Introduction The Health Survey for England reported that 25% of UK adults are obese with a 10% rise over 15 years. Consequently, clinicians are faced with a rising number of obese patients referred for bariatric and non-bariatric surgery. Previous data indicates a 50% incidence of obstructive sleep apnoea in patients with a BMI >40 kg/m2 with obesity hypoventilation syndrome present in up to a third. These patients have higher risk of peri-operative complications. A screening tool to predict hypercapnic respiratory failure (PaCO2 >6 kPa) based on simple clinic tests would be useful. Correlations were performed to determine which tests may be useful.
Methods Data from all obese patients (BMI >30 kg/m2) with evidence of sleep-disordered breathing on oximetry initiated on home ventilatory support between August 2005 and December 2010 were obtained from a discharge summary database.
Results 205 patients were included for analysis. The group mean age was 54.9 (SD 14.2) years, daytime clinic oxygen saturations (SpO2clinic) 91.0% (5.8%), FEV1 1.8 l (0.96 l), FVC 2.2 l (1.11 l), weight 132.8 kg (28.5 kg), BMI 47.6 kg/m2 (9.6) and Epworth sleepiness score 8.9 (5.6). Mean daytime PaCO2 was 6.68 kPa (1.31). Significant correlations were found between PaCO2 and BMI (r=0.20; p<0.005), FEV1% predicted (r=−0.20; p<0.005), FVC% predicted (r=−0.20; p<0.005) and SpO2clinic (r=−0.52; p<0.005). Receiver operating characteristics (ROC) analysis was used to determine the utility of SpO2clinic and FVC to predict hypercapnia. The area under the curve (AUC) for SpO2clinic was 0.81 (p<0.001); a cut-off of SpO2clinic of <92% demonstrated a sensitivity of 86% and specificity of 52% in predicting hypercapnia. The AUC for FVC was found to be 0.77 (p<0.0001); a cut-off of <1.94 l demonstrated a sensitivity of 77% and specificity of 61% in detecting hypercapnia (see Abstract P276 figure 1).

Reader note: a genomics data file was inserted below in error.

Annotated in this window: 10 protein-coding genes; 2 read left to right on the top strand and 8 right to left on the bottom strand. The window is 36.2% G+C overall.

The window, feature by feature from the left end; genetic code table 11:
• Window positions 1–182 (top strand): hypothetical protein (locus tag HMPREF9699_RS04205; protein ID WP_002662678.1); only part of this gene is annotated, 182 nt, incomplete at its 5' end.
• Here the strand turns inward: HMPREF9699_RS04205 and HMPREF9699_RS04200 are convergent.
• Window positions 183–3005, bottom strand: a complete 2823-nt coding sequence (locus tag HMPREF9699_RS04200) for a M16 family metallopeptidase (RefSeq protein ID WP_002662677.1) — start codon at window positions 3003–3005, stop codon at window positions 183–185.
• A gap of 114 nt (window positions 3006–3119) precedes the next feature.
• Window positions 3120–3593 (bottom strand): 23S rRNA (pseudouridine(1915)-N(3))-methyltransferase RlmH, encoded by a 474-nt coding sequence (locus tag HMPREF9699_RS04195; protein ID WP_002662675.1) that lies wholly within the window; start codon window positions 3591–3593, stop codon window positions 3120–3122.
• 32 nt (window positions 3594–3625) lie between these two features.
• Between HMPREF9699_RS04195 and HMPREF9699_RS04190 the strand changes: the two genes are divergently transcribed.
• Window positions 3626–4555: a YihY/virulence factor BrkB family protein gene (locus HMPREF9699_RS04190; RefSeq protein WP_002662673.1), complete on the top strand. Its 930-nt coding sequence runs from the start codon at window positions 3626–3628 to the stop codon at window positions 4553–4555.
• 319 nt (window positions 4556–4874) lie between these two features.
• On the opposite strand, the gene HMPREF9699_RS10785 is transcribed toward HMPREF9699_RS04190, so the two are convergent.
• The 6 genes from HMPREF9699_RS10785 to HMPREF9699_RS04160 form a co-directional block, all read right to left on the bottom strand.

Conclusion These data have significant clinical utility for clinicians involved in providing respiratory support services for obese patients undergoing bariatric and non-bariatric surgery. In particular, it could form the foundations of a screening algorithm including simple measures such as home oximetry, spirometry and clinic pulse oximetry, to identify the highest risk patients that need to be reviewed by sleep and ventilation clinicians.
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